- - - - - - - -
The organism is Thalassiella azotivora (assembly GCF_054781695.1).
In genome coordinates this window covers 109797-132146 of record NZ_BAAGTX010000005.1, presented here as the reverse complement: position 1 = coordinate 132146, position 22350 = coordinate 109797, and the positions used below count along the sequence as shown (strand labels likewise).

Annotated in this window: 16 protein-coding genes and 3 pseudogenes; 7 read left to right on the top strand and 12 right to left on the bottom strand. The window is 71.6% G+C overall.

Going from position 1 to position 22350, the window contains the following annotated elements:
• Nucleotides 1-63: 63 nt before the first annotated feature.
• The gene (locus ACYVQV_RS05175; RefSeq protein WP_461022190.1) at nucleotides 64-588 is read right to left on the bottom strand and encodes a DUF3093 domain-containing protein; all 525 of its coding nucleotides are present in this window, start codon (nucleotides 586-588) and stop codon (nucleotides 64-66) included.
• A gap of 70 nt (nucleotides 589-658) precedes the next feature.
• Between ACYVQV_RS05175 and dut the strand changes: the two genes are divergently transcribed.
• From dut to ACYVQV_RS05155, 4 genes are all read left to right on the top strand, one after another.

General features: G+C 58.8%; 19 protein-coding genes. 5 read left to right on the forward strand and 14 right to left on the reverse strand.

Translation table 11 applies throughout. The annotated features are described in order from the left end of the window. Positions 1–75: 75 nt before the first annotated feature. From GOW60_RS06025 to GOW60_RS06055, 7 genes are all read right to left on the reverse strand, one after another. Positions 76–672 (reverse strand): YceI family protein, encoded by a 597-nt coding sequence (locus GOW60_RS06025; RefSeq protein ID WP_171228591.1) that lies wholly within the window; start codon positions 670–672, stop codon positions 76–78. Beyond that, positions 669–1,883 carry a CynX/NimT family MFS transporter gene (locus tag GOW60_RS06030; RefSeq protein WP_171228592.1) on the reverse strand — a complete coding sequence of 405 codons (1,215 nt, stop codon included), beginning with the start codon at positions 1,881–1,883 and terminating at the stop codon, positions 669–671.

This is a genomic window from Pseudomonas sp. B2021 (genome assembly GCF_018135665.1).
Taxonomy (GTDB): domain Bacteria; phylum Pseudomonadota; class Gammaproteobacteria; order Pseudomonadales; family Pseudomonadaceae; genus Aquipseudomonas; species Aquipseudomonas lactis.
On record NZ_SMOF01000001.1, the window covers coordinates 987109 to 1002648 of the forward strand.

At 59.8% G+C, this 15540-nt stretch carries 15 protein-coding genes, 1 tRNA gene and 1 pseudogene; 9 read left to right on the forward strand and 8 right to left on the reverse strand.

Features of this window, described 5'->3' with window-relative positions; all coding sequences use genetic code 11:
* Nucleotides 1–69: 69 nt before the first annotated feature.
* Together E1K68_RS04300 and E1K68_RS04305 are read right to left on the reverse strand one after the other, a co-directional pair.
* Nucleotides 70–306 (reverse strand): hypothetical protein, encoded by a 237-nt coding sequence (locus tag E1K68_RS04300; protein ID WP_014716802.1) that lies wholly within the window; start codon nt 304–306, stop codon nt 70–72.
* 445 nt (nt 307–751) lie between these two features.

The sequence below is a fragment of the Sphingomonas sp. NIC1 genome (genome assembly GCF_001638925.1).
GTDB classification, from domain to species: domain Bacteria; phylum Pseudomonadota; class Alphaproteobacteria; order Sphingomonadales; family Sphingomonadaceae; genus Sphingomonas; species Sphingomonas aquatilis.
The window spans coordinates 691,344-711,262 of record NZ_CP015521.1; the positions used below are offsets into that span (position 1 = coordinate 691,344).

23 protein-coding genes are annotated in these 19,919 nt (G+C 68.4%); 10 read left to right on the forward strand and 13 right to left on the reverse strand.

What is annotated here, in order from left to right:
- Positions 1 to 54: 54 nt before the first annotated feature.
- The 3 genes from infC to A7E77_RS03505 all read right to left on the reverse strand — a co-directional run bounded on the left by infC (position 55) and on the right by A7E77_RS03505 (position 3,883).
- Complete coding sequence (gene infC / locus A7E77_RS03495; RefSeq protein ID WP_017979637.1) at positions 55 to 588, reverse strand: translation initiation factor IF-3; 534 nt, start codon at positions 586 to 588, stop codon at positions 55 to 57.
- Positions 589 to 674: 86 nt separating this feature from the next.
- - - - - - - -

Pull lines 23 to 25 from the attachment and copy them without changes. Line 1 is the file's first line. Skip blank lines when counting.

The window spans coordinates 691,344-711,262 of record NZ_CP015521.1; the positions used below are offsets into that span (position 1 = coordinate 691,344).

23 protein-coding genes are annotated in these 19,919 nt (G+C 68.4%); 10 read left to right on the forward strand and 13 right to left on the reverse strand.

What is annotated here, in order from left to right: